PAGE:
As Granny and she got ready for bed that night, Gretchen put her arms softly around Granny’s neck, and whispered: “What a beautiful Christmas we have had to-day, Granny! Is there anything in the world more lovely than Christmas?”
“Nay, child, nay,” said Granny, “not to such loving hearts as yours.”
XXXIV. CHRISTMAS ON BIG RATTLE*
* This story was first printed in the Youth’s Companion, Dec. 14, 1905.
THEODORE GOODRIDGE ROBERTS
Archer sat by the rude hearth of his Big Rattle camp, brooding in a sort of tired contentment over the spitting fagots of var and glowing coals of birch.
It was Christmas Eve. He had been out on his snowshoes all that day, and all the day before, springing his traps along the streams and putting his deadfalls out of commission—rather queer work for a trapper to be about.
But Archer, despite all his gloomy manner, was really a sentimentalist, who practised what he felt.
“Christmas is a season of peace on earth,” he had told himself, while demolishing the logs of a sinister deadfall with his axe; and now the remembrance of his quixotic deed added a brightness to the fire and to the rough, undecorated walls of the camp.
Outside, the wind ran high in the forest, breaking and sweeping tidelike over the reefs of treetops. The air was bitterly cold. Another voice, almost as fitful as the sough of the wind, sounded across the night. It was the waters of Stone Arrow Falls, above Big Rattle.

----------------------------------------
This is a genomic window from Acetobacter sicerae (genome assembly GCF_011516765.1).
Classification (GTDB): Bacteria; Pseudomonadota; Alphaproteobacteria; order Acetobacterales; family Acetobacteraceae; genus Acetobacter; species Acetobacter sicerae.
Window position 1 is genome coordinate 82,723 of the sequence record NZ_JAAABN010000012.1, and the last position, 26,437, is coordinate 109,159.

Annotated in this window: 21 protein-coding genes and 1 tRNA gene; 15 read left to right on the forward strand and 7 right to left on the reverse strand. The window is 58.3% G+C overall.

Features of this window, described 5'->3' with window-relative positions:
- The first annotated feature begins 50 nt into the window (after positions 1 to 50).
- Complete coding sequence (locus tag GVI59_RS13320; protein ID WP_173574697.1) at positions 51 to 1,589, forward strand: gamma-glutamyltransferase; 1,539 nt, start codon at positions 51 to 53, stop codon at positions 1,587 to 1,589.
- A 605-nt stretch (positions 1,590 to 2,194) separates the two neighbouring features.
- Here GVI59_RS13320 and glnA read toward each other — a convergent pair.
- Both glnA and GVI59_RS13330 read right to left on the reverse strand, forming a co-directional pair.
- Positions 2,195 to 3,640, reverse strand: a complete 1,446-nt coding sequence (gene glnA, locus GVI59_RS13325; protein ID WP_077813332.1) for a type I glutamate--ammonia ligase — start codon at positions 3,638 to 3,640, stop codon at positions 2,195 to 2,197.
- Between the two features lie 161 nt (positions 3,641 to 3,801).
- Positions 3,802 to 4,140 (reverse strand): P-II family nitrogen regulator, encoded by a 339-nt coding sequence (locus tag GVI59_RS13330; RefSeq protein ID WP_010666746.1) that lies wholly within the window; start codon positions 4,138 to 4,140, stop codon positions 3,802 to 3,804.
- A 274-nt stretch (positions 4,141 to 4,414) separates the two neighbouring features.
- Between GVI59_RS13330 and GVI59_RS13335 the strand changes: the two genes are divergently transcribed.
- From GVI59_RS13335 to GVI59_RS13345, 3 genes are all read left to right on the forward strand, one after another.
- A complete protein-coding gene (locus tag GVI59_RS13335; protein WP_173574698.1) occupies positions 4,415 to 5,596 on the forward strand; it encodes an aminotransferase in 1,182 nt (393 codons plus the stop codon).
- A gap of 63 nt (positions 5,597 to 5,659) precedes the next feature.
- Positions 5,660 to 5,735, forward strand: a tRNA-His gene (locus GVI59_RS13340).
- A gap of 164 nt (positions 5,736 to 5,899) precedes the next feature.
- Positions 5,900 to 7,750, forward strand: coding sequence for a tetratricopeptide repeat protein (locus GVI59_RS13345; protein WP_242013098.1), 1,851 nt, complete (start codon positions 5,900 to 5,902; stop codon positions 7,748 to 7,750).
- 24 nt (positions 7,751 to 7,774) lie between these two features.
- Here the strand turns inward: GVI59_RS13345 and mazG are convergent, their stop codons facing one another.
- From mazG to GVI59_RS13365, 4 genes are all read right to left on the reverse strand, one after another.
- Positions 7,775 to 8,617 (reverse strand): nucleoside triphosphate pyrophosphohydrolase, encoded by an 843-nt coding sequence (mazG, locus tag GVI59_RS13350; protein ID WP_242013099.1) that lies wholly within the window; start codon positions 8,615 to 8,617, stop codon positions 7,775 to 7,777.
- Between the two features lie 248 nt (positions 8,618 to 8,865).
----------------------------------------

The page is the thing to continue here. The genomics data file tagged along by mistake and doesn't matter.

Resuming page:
The frosts had drawn their bonds of ice and blankets of silencing snow over all the rest of the stream, but the white and black face of the falls still flashed from a window in the great house of crystal, and threw out a voice of desolation.
Sacobie Bear, a full-blooded Micmac, uttered a grunt of relief when his ears caught the bellow of Stone Arrow Falls. He stood still, and turned his head from side to side, questioningly.
“Good!” he said. “Big Rattle off there, Archer’s camp over there. I go there. Good ’nough!”
He hitched his old smooth-bore rifle higher under his arm and continued his journey. Sacobie had tramped many miles—all the way from ice-imprisoned Fox Harbor. His papoose was sick. His squaw was hungry. Sacobie’s belt was drawn tight.
During all that weary journey his old rifle had not banged once, although few eyes save those of timberwolf and lynx were sharper in the hunt than Sacobie’s. The Indian was reeling with hunger and weakness, but he held bravely on.
A white man, no matter how courageous and sinewy, would have been prone in the snow by that time.
But Sacobie, with his head down and his round snowshoes padding! padding! like the feet of a frightened duck, raced with death toward the haven of Archer’s cabin.
Archer was dreaming of a Christmas-time in a great faraway city when he was startled by a rattle of snowshoes at his threshold and a soft beating on his door, like weak blows from mittened hands. He sprang across the cabin and pulled open the door.